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What are the more ethical alternatives to diamonds?

We all know that diamonds are a girl's best friend, but it's well known that the diamond mining industry is a pretty murky one. The environmental impact of diamond mining coupled with the illegal sale of 'blood diamonds' (or conflict diamonds) to fund insurrections and civil wars in African countries including Sierra Leone, Democratic Republic of Congo and Angola means that consumers are increasingly on the lookout for viable substitutes.

So, is there such a thing as an ethical diamond? What are the options for those looking to invest in a more ethical alternative? And can anyone really tell the difference between them?

Are lab-grown diamonds real diamonds?

In a word, yes! Lab grown diamonds have exactly the same chemical structure and physical qualities as mined diamonds. The intense heat and pressure that allows diamonds to form are just replicated under laboratory conditions. It's pretty much impossible to tell them apart from their mined couterparts and increasingly they are becoming a more popular choice for eco-concious buyers. They're also cheaper for those with a limited budget to invest although it's also worth noting that lab grown diamonds will not have the re-sell value of their 'natural' counterparts.

Above: Gold signet ring set with cubic zirconia stone, Elin Horgan Jewellery

Are cubic zirconias a good alternative to natural diamonds?

Cubic zirconia (usually known in the jewellery world as CZs) is a man made synthetic diamond alternative made from zirconium dioxide. Although it doesn't quite have a sparkle of diamonds, it can be good option for smaller stones where the differences between the two are not so obvious. It is very affordable, making it a popular choice for costume jewellery and comes in a variety of colours that can mimick other natural gemstones. Cubic zirconia is a great wallet-friendly alternative to those looking for a bit of sparkle without a huge price tag.

Check out brands like V by Laura Vann and Astrid & Miyu for an affordable take on the CZ trend like this Celia gold gypsy ring or my gold plated recycled silver signet ring above which has a lovely sparkly CZ as it's focal point.

What is Moissanite and is it similar to diamond?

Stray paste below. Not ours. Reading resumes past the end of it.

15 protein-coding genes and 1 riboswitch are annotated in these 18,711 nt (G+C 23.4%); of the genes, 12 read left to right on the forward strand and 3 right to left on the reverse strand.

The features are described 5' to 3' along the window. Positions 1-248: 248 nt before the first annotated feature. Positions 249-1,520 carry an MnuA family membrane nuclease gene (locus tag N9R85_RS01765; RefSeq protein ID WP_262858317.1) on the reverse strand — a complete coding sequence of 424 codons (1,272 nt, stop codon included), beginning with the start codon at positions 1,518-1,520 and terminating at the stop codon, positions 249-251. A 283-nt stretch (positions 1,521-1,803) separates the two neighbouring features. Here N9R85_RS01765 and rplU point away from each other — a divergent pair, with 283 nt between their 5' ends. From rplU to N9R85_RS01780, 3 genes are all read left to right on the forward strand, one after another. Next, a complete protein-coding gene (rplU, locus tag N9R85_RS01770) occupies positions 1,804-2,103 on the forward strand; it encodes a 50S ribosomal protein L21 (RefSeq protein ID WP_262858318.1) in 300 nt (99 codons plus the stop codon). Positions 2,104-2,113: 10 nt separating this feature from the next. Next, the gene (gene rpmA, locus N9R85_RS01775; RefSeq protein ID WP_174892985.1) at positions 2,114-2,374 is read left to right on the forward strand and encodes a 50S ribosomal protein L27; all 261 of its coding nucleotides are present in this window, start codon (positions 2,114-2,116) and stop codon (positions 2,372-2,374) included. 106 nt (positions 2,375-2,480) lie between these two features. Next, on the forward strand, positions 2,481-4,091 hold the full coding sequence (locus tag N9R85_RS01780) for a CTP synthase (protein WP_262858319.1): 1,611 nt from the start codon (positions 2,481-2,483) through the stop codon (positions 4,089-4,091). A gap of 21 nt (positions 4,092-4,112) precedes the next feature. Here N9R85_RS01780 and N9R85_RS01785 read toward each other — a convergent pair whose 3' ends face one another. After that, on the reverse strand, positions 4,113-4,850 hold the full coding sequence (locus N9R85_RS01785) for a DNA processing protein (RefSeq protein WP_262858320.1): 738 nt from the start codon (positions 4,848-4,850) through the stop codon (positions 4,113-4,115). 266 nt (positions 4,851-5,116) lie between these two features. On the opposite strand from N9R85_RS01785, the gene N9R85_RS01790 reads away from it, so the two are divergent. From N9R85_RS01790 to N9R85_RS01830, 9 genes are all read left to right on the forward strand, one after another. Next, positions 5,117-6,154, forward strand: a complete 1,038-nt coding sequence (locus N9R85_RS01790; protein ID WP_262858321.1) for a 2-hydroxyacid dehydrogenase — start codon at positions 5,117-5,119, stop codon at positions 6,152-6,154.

You may not have heard of Moissanite (pronounced moy - sah - night) before, but it is becoming an increasingly popular option for the discerning jewellery lover. Moissanite is a naturally occuring mineral that was discovered by French chemist Henri Moissan in 1893, but it's so rare in its natural form that you'll only ever see lab created versions. Despite not being chemically the same as diamond, it is almost as hard, measuring 9.25 on the Mohs Scale compared to diamond's 10 and has incredible fire and brilliance (ie - it's super sparkly!) making it a fantastic choice for jewellery. Charles & Colvard were the first to bring lab grown moissanites to market in the 1990s although there are now a range of other sellers including sustainable jewellery brand Brilliant Earth.

Are heirloom or vintage diamonds good alternatives to mined diamonds?

If you're not keen on any of the diamond alternatives I've mentioned above and still want the real deal, then why not look at re-purposing vintage diamonds in a new piece of jewellery? If you have a vintage piece that feels a bit dated or doesn't fit properly then speak to a jeweller about a bespoke commission. They will be able to create a brand new design for you that re-uses the stones, but in a modern up to date way.

Elin Horgan designs and creates handmade jewellery in her Bristol studio. Elin’s beautifully simple handmade jewellery is carefully crafted and designed to be worn every day. You can read more about Elin’s work and the ethos behind her understated jewellery brand on her About Elin Horgan Jewellery page.

If you’d like to enquire about a specific product or discuss a custom piece of jewellery, please have a look at the Bespoke Handmade Jewellery page or email


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